Amazon Echo is a smart speaker that many of us keep in our house for basic commands. Checking the weather, setting reminders, maybe playing a bit of music. With a well-designed application, we set out to design a feature that would allow Alexa to also become our greatest teacher and mentor. Now it's not a useless speaker collecting dust anymore.

What it does

With only your voice, you can learn from a variety of subjects offered at prestigious four-year universities. "Alexa, ask Teacher to teach me about computer security" will bring up audible university lectures about computer security. You are able to pause/play lectures and stop the functionality by saying "Alexa stop."

How we built it

We utilized a python flask backend that allowed us to have an endpoint for the Alexa skill. Our flask server pulled information from our FireBase backend, which had all of the video titles and links that were web scraped from MIT OCW's website. We also called the Twilio API via our Flask backend in order to send the user relevant course materials.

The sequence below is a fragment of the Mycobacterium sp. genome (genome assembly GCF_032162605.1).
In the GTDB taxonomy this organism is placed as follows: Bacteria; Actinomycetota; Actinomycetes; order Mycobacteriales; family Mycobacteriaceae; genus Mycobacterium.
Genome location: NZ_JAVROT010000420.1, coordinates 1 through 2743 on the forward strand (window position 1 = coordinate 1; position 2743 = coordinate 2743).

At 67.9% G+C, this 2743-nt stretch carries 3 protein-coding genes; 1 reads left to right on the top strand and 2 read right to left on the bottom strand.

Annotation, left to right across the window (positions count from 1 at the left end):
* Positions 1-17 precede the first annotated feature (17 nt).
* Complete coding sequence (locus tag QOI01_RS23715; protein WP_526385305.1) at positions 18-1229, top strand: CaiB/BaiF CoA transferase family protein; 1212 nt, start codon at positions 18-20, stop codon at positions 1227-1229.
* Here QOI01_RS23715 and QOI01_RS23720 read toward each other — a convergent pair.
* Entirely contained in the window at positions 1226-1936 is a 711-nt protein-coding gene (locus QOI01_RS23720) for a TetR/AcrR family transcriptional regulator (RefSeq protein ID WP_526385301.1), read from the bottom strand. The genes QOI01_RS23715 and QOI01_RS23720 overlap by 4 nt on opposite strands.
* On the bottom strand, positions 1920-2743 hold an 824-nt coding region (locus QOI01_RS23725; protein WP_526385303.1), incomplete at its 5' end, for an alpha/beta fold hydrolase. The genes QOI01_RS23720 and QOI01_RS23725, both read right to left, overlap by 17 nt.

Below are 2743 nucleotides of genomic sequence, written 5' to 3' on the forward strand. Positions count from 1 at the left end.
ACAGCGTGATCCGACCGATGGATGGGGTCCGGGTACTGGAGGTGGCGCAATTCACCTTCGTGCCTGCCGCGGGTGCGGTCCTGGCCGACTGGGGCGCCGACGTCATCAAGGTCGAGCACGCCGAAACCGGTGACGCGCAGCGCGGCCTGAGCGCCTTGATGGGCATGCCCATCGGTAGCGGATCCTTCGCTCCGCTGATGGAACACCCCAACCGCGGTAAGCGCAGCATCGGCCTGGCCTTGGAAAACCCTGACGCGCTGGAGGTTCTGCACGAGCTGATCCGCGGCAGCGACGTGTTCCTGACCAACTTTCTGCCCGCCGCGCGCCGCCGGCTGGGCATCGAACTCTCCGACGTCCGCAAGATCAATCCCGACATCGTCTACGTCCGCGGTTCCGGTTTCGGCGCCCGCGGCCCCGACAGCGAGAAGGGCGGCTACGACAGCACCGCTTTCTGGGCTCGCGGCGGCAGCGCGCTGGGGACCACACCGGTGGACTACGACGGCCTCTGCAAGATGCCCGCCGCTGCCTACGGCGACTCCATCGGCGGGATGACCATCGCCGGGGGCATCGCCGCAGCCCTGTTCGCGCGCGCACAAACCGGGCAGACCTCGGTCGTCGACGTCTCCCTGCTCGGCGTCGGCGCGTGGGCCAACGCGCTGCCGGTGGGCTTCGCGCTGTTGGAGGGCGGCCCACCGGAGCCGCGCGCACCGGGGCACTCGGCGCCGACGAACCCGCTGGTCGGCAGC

Finally, we leveraged the Amazon AWS server in order to implement the lambda function backend for the skill.

Challenges we ran into

One of the primary challenges we ran into concerns the vagueness of your request. When a user asks a request that is too vague for our Alexa skill, such as "Teach me math" we would have to come up with a necessary response that did not inhibit the user experience. We decided to have the backend give suggestions to the top 3 most relevant courses.

MIT OpenCourseWare, our source of podcasts, does not have a comprehensive enough course selection for the general use of our application.

What we learned

We learned how to effectively time-manage considering we only had 36 hours to complete this project. One difficult thing we also had to learn was also how to effectively delegate responsibilities to appropriate team members. Some of our team members learned how to use call the Firebase backend and utilize the Twilio API.

What's next for TeachMe

In the future, we're planning to extend this to many podcast sources and even YouTube, rather than using MIT OCW as our sole source for podcast and lecture slide material.

We're also planning to implement a recommender system in the future to recommend related podcasts. In addition, we look to provide functionality for users to navigate through a series of related podcasts, much like playlist navigation.

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